The Joker was awesome though. Heath Ledger deserved every award he got for that role because if you can make even your fellow actors think you’re the real Joker, you’re doing the job right.

Moving back to the opening episode, we found our series protagonist Terry McGinnis living the atypical life of a teenager with divorced parents and being something of a reformed troublemaker. That being he doesn’t take any crap from a local gang of Jokerz, a group of punks who, for reasons I cannot even begin to understand, actually try and emulate the Joker.

Fortunately for Terry, he ends up running from the gang and leads them right to the front door of Wayne Manor where he, and an extremely elderly Bruce Wayne, kick all of their collective behinds. Of course, this leads to Bruce having some heart complications and Terry helps him out by taking him inside the manor and getting him his medication and, coincidentally, discovering the Batcave.

I’ve got to say, for an old man whose been retired from the crime-fighting scene for a good twenty years, it was really good to see that Bruce Wayne can still fight with the best of them whilst also being unbelievably scary.

Things take a worse turn for Terry though as he returns home to find the police and his mother waiting for him. Terry learns that his father had been murdered earlier that evening while he was out partying with his friends shortly before the whole debacle with the Jokerz. The police think it was a robbery gone wrong by a similar gang but as we, and Terry, eventually learn that the real culprit is Derek Powers, the CEO of Wayne-Powers Industries who has been using the company to construct a specialized bio-weapon that Terry’s father had found out about.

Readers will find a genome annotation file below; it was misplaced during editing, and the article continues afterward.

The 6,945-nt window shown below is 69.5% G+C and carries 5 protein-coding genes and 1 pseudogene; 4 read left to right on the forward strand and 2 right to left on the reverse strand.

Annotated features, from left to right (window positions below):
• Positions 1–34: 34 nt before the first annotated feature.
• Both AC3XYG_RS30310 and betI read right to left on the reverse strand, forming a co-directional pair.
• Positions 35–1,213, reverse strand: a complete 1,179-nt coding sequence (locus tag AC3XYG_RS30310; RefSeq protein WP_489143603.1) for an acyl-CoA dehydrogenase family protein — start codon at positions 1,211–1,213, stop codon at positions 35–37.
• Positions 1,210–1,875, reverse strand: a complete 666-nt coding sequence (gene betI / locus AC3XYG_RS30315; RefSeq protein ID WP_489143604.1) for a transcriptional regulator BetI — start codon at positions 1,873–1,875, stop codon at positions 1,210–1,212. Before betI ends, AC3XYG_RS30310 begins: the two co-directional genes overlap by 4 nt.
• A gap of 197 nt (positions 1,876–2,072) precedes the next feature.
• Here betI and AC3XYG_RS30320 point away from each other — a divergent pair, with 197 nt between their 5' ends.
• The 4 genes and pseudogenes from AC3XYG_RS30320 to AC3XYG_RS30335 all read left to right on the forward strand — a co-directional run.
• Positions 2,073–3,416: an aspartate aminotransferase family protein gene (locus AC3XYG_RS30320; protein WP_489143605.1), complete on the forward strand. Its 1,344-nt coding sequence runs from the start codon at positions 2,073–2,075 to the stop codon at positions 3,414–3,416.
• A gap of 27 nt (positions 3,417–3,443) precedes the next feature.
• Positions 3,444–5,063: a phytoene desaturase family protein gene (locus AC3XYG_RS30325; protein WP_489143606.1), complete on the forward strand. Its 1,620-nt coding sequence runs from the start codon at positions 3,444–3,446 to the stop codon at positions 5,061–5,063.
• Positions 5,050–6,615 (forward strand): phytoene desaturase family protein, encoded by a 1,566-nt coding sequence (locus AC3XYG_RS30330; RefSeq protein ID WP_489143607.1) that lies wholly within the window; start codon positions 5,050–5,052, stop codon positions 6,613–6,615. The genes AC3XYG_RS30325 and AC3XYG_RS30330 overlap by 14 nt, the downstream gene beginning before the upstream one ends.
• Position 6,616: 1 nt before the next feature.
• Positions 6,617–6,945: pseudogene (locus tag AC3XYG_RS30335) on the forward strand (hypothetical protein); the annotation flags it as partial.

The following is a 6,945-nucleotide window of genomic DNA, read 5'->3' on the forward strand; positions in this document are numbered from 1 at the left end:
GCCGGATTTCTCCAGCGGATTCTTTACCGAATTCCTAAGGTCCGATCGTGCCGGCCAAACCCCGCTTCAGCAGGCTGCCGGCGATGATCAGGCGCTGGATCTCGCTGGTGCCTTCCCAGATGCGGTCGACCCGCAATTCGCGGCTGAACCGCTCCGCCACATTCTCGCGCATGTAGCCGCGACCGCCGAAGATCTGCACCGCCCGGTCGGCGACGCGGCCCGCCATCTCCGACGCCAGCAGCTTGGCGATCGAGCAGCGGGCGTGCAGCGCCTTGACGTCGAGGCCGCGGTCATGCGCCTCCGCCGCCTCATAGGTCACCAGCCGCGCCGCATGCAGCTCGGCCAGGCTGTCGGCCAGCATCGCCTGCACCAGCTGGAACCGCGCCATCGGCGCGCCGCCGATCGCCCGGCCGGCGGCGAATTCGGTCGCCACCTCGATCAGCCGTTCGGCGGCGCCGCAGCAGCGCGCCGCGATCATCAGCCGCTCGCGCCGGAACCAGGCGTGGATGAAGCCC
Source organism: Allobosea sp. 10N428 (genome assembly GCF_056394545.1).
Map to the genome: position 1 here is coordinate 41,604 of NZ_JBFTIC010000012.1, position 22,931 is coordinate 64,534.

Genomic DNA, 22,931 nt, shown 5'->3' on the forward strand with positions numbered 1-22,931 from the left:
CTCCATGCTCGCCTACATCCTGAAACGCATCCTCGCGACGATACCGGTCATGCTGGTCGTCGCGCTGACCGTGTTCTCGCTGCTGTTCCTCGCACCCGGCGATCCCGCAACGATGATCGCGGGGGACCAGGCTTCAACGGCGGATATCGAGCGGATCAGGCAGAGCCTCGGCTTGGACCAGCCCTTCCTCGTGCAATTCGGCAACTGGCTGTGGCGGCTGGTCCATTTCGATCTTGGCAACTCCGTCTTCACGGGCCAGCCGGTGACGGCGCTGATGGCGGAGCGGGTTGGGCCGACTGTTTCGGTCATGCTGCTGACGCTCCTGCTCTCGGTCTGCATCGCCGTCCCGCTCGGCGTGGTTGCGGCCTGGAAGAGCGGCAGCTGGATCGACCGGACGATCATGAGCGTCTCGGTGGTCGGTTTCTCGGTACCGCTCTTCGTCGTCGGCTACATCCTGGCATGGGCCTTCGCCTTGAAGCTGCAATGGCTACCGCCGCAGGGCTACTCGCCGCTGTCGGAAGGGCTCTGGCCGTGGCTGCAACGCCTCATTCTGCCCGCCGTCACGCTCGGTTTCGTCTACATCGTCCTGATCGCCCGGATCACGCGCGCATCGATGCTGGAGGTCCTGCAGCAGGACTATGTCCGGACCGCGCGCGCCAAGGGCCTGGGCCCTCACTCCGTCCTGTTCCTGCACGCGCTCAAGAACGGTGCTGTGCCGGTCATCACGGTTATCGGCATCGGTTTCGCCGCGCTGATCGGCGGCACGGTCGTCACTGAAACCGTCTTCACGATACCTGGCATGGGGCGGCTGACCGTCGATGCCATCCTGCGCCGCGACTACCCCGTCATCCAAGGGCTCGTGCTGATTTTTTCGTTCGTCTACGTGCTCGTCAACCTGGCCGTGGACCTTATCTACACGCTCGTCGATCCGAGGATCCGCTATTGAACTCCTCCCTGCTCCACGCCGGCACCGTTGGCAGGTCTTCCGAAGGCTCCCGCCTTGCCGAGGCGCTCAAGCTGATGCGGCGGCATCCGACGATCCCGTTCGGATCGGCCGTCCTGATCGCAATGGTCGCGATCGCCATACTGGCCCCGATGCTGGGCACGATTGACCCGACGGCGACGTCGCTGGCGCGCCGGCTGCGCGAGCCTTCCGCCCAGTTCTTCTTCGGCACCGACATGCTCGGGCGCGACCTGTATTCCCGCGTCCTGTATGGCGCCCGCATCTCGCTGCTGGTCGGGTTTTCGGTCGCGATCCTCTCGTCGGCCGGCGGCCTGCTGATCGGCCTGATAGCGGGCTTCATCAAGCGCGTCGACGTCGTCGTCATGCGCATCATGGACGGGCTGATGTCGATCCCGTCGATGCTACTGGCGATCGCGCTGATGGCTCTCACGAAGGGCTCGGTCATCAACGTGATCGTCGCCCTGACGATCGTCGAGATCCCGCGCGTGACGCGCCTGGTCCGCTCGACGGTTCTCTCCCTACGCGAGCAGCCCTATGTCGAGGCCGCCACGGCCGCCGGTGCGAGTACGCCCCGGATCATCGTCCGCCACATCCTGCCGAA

Terry goes to Wayne Manor, seeking Bruce’s help with investigating his father’s murder and the cover-up. Needless to say, Bruce is less than pleased to find that Powers has been using his company to create a mutagenic nerve gas but not so much that he’ll come out of retirement. He insists that Terry take the evidence to Commissioner Barbara Gordon and Terry makes a surprisingly on the mark observation that something else occurred in Bruce Wayne’s past that truly drove him to retirement beside his age.

I’d go more into that but frankly, just watching the film Batman Beyond: Return of the Joker is informative enough. That and it’s a really good end for one of the greatest comic book villains.

Anyway, after a brief run-in with Powers, Terry manages to not only sneak into Wayne Manor but he actually steals the batsuit and goes out flying into the city. He’s far from the graceful Batman but he manages to become quite adept at the suit in a surprisingly quick amount of time. Bruce gets the bat-computer running and demands that Terry bring the suit back and even makes the suit shut down until he eventually relents long enough to allow Terry to use the suit only one time.

I shan’t go into the climax of the episode beyond the fact that while Terry manages to bring his father’s murderer to justice, he too follows in the footsteps of Bruce Wayne by inadvertently making a far greater threat in the form of Derek Powers, later to be known as Blight. For you see, during the foray, Terry threw a canister containing the nerve gas at Powers hoping to knock the man out.

Powers however shot at the canister and got exposed to the mutagenic nerve gas that his company had made. He survived it by way of the only means of killing the virus, extreme levels of radiation. Of course, with the virus being mutagenic, particularly in severe changes to its environment, it mutated Powers into a living nuclear reactor causing all but his skeleton to glow with an eerie green hue.

What I find particular funny with how the episode ends, aside from the reveal of Blight that is, is with Bruce Wayne visiting Terry at his home and convincing his mother to allow him to hire Terry as part-time assistant, an ally as it were. Bruce warns him that he is a difficult taskmaster and accepts nothing short of excellence from all that work for him. At Terry’s acceptance, Bruce welcomes him into his world and the two shake hands, one old knight to an aspiring squire.